History has shown that the path to democracy is not an easy one. For countries where authoritarian regimes exist and basic human rights are denied, the peaceful transition to democracy is even more difficult. Pro-democracy reformers require the support of the international community as they stand up to brutal regimes. In Belarus, Burma, Cuba, North Korea, Syria and Zimbabwe IRI is supporting activists and reformers in their efforts to find and open political space.
Training Democratic Activists in Burma
Conducting political activities inside Burma is dangerous and difficult. Despite this, regular political meetings are held, small scale demonstrations occur and grassroots organizing continues quietly. In a country where one can be imprisoned on the mere suspicion of participating in political activities, these actions demonstrate incredible commitment to democracy and freedom.
IRI provides support and training to political organizations and individuals inside Burma and those that are working in exile on topics such as political party organizing, communication strategies, campaigning and message development and community organizing. IRI’s ongoing governance initiatives provide training on economic governance, policy development and international relations to help develop the skills of future democratic leaders. IRI also supports the work of the Political Defiance Committee (PDC), an umbrella organization of pro-democracy political and ethnic groups. Risking imprisonment and torture, PDC activists distribute civic education and civil and political society development information inside Burma. These materials offer an important source of information in the effort to educate and empower a growing internal democracy movement.
Helping Citizens Share Information in Cuba
Citizens in Cuba remain trapped in a structure that suppresses individual freedoms while discouraging entrepreneurism, non-conformity and activist-thinking. Citizens are prevented from exploring the potential for economic-, social- and political mobility, as well as pursuing other freedoms and human rights which exist in most of the world. Indeed the freedom for Cubans to travel, communicate with foreign visitors and simply be informed of the world around them through newspapers and the Internet, is virtually non-existent. While reform has come (and gone) in small spurts, Cuba remains the epitome of a closed society, similar to Burma or North Korea.
IRI is one of the only organizations that successfully administers public opinion research in Cuba that is not regulated or pre-censored by the Castro regime. This research allows the Institute to accrue meaningful data on how Cubans truly feel about their country, and to what degree they aspire for social, economic and political change. For example, recent IRI surveys show that nearly 80 percent of Cubans want greater access to the Internet and cell-phone networks. For those Cubans who aspire for more knowledge and expertise, IRI helps by offering access to new channels of communication, while broadening their abilities to gain information about current news events and global perspectives. IRI helps with communication coming out of Cuba as well, recognizing the positive impact solidarity and global awareness can have on the morale and spirit of those who bravely seek change.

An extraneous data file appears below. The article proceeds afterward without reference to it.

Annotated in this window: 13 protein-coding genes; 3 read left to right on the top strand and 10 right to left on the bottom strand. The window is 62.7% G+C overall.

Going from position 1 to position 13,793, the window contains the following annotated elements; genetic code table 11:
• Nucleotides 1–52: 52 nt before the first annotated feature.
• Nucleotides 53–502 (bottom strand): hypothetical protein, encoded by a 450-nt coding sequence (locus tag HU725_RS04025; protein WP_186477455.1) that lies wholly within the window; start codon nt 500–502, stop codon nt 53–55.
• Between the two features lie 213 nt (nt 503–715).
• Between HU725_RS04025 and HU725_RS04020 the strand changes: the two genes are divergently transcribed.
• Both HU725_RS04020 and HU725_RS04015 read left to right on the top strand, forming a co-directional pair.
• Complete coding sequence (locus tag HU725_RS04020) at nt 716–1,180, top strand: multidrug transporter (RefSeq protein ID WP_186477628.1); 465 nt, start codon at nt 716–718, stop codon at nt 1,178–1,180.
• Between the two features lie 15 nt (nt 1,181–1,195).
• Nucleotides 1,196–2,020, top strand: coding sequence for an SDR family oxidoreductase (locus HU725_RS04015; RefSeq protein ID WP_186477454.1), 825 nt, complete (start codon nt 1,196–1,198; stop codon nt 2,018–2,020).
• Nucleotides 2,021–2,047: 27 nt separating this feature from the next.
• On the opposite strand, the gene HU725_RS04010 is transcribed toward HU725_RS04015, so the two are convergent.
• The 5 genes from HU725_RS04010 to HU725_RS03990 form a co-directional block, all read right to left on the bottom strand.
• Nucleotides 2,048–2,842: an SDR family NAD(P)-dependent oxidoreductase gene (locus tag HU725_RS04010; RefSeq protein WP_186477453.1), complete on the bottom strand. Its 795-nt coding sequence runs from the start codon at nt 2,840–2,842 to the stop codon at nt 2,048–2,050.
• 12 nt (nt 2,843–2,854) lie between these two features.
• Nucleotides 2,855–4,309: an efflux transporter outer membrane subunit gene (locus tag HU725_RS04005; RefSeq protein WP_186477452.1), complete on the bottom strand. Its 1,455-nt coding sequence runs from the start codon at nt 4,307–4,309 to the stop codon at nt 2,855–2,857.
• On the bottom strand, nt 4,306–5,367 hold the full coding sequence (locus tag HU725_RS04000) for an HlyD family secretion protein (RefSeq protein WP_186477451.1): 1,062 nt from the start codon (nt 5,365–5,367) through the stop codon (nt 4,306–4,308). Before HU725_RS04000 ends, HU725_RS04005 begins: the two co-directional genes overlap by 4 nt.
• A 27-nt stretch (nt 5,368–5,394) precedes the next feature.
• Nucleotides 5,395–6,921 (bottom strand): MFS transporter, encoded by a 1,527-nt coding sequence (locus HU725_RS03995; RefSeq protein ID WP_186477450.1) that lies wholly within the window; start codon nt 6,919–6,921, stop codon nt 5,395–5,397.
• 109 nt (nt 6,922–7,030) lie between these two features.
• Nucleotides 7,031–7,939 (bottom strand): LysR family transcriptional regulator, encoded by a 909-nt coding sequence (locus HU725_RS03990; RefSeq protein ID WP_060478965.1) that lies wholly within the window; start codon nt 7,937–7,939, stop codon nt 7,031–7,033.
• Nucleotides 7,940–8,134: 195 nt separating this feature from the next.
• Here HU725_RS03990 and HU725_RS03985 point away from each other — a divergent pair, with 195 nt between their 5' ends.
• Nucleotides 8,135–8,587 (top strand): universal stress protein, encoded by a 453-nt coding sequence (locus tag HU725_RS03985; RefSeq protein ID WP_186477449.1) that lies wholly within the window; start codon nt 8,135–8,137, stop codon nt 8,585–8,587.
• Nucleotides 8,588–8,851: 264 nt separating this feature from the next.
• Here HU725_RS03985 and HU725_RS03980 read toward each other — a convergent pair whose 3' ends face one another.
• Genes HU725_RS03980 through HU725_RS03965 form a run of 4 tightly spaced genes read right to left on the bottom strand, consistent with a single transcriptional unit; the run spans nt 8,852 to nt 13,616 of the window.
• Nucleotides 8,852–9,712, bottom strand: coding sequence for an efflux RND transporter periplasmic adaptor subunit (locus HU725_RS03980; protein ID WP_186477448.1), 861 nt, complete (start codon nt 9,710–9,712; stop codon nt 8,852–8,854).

Likewise, IRI provides support to Cubans who want to communicate and connect with their fellow citizens inside Cuba, on subject matters ranging from economic policy to literature and music. These groups include entrepreneurs, bloggers, academics, independent journalists, artists, students, laborers and women – all of whom share the common desire of growth, but lack experience, training and resources under Cuba’s current conditions.
Opening Political Space in Zimbabwe
Zimbabwe’s economy has steadily declined in an atmosphere of severe political and social repression. At the heart of the crisis was a regime which adopted a set of policies that claim to protect national interests by limiting the role and influence of political parties and civil society—particularly those that advocate human rights and democratic values. Formal and informal elements of the state’s security apparatus often uphold restrictive legislation through violent means. For every advance that pro-democratic groups seemed to make, there seemed to be a devastating setback, like the violent crackdown following the Save Zimbabwe Campaign and the rash of inter-election violence following the success of the Movement for Democratic Change at the March 2008 polls. Such a two-step forward one-step back scenario has proven no less true with the signing of the Global Political Agreement and the swearing in of a government of national unity in February 2009.
In light of these challenges IRI supports Zimbabwean democratic political parties and civil society in maintaining some modest level of political space, while paying particular attention to traditionally underrepresented groups in Zimbabwean society, such as women and youth. IRI encourages democratic organizations to focus on democratic consolidation and advocacy, and to push for issue-driven reform that can benefit all Zimbabweans regardless of political stripe. Through IRI’s training sessions and workshops, the Institute works to better educate democratically-inclined groups on methods of mobilization, outreach, leadership, strategic planning, message development and works to equip them with the tools necessary to leverage popular support for lasting democratic reform.